With a similar precision to the sharp blade seen in the film’s opening moments (helping create one of the most arresting depictions of equine violence since The Godfather), Thoroughbreds immediately announces its arrival into the annals of teen angst dramas, playing out as a brooding bildungsroman of female friendship and murderous pacts that translates as Heathers or Heavenly Creatures if either had been directed by Yorgos Lanthimos.
After the said euthanising of her crippled horse, former equestrian prodigy turned nihilistic misfit Amanda (Olivia Cooke) tries to reconnect with former childhood friend Lily (Anya Taylor-Joy) at her gilded Connecticut home under the pretence of casual tutoring sessions. An initial frostiness between the pair, caused by Amanda’s emotionally compromised state rubbing up against Lily’s angst over her academic future, coagulates into a shared lament for their thwarted ambitions. When Lily’s uptight and oppressive step-father threatens to ship her off to boarding school, the two teenagers and their pitiful accomplice Tim (Anton Yelchin) will foment their turmoil into homicidal urges.
Thoroughbreds is the calling card for first-time writer/director Cory Finley whose previous background was in theatre and playwriting. Finley assumed that his original screenplay was destined for the stage but after being shopped around Tinseltown, Nat Faxon and Jim Rash, the Oscar-winning writers of Alexander Payne’s The Descendants offered to produce Finley’s script as a film, with the final product eventually premiering at the Sundance Film Festival in January 2017. The protracted general release of Thoroughbreds into UK cinemas in April 2018 adds an unavoidable layer of macabre discomfort, given the film’s presence of Anton Yelchin, tragically killed nearly two years ago and just fourteen days after production had ceased on Thoroughbreds. The film is dedicated in his memory and while his role is truncated, Yelchin’s endearingly manic and twitchy performance as the ambitious would-be nouveau-riche Tim (“There are more billionaires under the age of 30 at this moment than in all of history”) makes the consideration of his loss to cinema all the more heartbreaking.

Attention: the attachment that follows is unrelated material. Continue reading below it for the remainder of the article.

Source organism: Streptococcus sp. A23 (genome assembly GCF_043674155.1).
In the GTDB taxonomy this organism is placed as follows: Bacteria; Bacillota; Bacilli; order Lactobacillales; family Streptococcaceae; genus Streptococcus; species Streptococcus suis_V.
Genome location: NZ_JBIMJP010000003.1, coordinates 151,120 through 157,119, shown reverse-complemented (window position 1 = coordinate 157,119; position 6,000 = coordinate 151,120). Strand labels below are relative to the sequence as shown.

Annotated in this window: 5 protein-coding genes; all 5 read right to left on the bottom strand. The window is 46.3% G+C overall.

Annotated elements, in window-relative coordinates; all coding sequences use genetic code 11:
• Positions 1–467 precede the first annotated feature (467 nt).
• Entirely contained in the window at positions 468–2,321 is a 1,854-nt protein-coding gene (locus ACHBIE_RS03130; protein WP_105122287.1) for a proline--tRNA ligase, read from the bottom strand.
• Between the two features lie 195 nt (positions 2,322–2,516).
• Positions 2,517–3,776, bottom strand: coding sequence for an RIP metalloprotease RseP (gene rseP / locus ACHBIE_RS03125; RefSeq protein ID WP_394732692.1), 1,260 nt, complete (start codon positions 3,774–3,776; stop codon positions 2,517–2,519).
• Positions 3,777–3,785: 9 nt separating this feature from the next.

However, Thoroughbreds offers more pleasures to audiences than the opportunity to voyeuristically rubberneck at the on-screen spectre of Yelchin. The film’s tagline of “Good breeding gone bad” establishes a useful through-line for interpreting the protagonists and their motivations. The rarefied and privileged existences of Lily and Amanda has reinforced the rhetoric of “having it all” and suggested a predestined level of success – Amanda sardonically remarks to Lily at the film’s outset that, rather than pursuing college, she is going to “Steve Jobs her way through life”. The rest of the film works to expose the shortcomings of such a mantra and its damaging effect on their psyches ranging from Lily’s stepfather’s personal fitness obsession (conveying a more responsible method of achieving self-fulfilment) that is eventually transmuted into Lily’s desire to violently retaliate, to the juxtaposition of Lily and Amanda with the aspirational yet deeply flawed Tim.
The recurring motif of Amanda’s crying “technique”, borrowed from watching actresses in classical Hollywood films succinctly encapsulates the gathering anxieties of the two protagonists. When setting themselves against a backdrop of their peers who can invest their lives with meaning and purpose, Lily and Amanda are made to confront their own failed potential and ultimately realise, as Amanda does, that they are merely skilled imitators. The film ends with Amanda detailing a Swiftian dream in which humans have let their community fall into disarray through vanity, only for horses to take over. An absurdist fantasy perhaps, yet this might also be Finley’s moral judgement over the inability of these so-called thoroughbreds to effectively empathise with others.